Blasphemy: Verbal Offense against the Sacred, from Moses to Salman Rushdie
February 1, 1995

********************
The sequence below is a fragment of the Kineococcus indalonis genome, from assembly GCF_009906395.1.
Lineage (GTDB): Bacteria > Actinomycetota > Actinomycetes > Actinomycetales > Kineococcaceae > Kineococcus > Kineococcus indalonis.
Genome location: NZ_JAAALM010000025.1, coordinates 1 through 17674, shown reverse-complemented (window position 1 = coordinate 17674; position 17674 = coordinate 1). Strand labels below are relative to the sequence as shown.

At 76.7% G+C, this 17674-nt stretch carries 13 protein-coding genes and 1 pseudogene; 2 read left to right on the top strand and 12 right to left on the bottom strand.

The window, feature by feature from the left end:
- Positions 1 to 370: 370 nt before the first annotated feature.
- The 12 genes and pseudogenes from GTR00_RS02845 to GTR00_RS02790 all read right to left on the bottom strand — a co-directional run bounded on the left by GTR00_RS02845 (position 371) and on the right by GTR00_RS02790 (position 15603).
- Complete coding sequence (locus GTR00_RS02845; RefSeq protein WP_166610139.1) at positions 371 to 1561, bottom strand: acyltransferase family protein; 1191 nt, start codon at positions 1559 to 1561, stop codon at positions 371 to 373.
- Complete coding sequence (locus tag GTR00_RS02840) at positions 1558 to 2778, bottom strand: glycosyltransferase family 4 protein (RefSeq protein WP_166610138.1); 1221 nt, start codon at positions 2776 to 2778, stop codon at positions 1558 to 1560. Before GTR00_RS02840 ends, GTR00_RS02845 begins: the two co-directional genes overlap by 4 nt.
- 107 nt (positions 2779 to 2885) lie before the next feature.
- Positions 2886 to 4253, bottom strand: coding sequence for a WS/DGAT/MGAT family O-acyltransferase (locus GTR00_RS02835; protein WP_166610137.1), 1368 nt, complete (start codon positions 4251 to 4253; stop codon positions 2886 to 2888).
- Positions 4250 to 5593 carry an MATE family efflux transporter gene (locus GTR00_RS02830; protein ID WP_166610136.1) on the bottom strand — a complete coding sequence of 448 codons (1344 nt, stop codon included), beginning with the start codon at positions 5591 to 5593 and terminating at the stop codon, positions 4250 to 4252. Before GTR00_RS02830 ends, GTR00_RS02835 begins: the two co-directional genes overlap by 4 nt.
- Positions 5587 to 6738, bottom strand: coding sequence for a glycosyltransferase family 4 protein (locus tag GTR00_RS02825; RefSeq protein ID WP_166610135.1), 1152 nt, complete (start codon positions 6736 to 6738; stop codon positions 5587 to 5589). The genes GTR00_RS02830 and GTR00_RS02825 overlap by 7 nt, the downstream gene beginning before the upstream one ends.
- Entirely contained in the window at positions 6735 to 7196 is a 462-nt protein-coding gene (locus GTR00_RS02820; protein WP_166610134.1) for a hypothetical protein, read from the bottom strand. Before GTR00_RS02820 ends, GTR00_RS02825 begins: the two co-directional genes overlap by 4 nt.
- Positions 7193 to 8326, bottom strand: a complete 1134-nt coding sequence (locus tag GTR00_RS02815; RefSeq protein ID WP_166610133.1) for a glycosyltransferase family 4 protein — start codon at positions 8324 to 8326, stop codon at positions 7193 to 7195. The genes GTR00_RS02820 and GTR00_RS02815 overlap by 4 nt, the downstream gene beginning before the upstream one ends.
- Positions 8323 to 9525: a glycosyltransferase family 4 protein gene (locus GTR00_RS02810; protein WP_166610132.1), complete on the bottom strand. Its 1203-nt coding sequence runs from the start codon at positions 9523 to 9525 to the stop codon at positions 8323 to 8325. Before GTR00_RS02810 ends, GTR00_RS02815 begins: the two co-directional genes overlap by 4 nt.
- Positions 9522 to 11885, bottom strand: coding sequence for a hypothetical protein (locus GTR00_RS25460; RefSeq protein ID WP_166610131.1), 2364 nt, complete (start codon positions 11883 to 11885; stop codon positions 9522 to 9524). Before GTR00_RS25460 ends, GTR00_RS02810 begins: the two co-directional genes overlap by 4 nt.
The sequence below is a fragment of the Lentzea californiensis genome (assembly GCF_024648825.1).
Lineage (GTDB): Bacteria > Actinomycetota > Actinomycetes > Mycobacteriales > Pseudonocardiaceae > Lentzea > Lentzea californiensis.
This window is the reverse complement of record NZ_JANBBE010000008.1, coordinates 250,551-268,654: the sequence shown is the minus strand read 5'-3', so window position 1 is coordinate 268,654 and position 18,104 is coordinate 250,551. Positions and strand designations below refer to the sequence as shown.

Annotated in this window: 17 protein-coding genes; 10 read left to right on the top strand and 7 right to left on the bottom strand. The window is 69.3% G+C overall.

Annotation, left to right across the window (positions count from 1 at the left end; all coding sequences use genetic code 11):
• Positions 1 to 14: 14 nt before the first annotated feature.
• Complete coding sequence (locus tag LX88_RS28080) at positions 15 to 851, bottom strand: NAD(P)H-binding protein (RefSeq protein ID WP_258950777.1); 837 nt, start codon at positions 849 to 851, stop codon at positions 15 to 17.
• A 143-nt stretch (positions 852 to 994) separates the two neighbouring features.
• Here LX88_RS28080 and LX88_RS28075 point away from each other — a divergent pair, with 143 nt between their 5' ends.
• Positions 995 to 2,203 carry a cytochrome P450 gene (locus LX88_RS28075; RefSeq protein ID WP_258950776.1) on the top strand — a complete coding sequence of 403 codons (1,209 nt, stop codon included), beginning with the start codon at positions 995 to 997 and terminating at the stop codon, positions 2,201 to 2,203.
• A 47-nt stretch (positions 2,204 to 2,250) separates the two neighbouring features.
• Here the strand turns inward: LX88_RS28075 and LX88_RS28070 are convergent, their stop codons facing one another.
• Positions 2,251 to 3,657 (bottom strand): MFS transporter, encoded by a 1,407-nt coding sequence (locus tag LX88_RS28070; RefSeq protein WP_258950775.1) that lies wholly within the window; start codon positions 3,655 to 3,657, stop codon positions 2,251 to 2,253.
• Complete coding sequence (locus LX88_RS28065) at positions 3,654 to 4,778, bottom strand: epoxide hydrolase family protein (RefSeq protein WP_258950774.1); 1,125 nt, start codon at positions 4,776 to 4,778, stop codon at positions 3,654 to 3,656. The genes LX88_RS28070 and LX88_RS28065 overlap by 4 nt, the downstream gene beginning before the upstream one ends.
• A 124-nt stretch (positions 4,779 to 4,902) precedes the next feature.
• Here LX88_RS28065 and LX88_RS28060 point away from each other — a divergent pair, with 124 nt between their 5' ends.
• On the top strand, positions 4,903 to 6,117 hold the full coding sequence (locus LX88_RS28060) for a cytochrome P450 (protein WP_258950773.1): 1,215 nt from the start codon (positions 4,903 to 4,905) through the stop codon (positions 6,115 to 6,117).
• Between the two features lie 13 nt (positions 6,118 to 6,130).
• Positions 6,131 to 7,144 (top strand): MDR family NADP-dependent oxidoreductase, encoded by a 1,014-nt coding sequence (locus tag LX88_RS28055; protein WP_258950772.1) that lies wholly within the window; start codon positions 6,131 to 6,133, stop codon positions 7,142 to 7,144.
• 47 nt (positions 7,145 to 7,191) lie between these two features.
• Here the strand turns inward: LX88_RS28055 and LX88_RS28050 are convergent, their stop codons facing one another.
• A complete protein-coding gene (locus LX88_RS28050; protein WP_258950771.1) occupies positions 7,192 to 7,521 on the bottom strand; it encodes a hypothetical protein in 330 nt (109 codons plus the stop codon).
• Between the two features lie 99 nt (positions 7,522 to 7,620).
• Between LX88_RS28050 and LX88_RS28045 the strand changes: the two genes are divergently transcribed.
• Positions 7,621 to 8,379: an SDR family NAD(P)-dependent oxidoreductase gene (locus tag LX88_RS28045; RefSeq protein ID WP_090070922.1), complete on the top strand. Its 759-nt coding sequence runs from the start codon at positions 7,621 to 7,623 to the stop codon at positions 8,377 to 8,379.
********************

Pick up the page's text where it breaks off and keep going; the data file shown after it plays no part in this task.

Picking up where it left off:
In Blasphemy: Verbal Offense against the Sacred, Leonard Levy argues that what society considers blasphemy—a verbal assault against the sacred—is a litmus test of the standards it believes to be necessary to preserve unity, order, and morality. Looking across the centuries, Levy demonstrates that throughout history, prosecutions for blasphemy have been tinged with political considerations. He traces the varied meanings of the offense in Western law, from the ancient Hebrew crime of cursing God by name to the modern crime of ridiculing God or professing atheistic principles that insult the religious feelings of Christians. He explores the blurring of meaning that occurred as at various times blasphemy became nearly indistinguishable from heresy, idolatry, sacrilege, nonconformity, sedition, treason, profanity, obscenity, and breach of peace. He concludes with a discussion of the costs and benefits of free speech.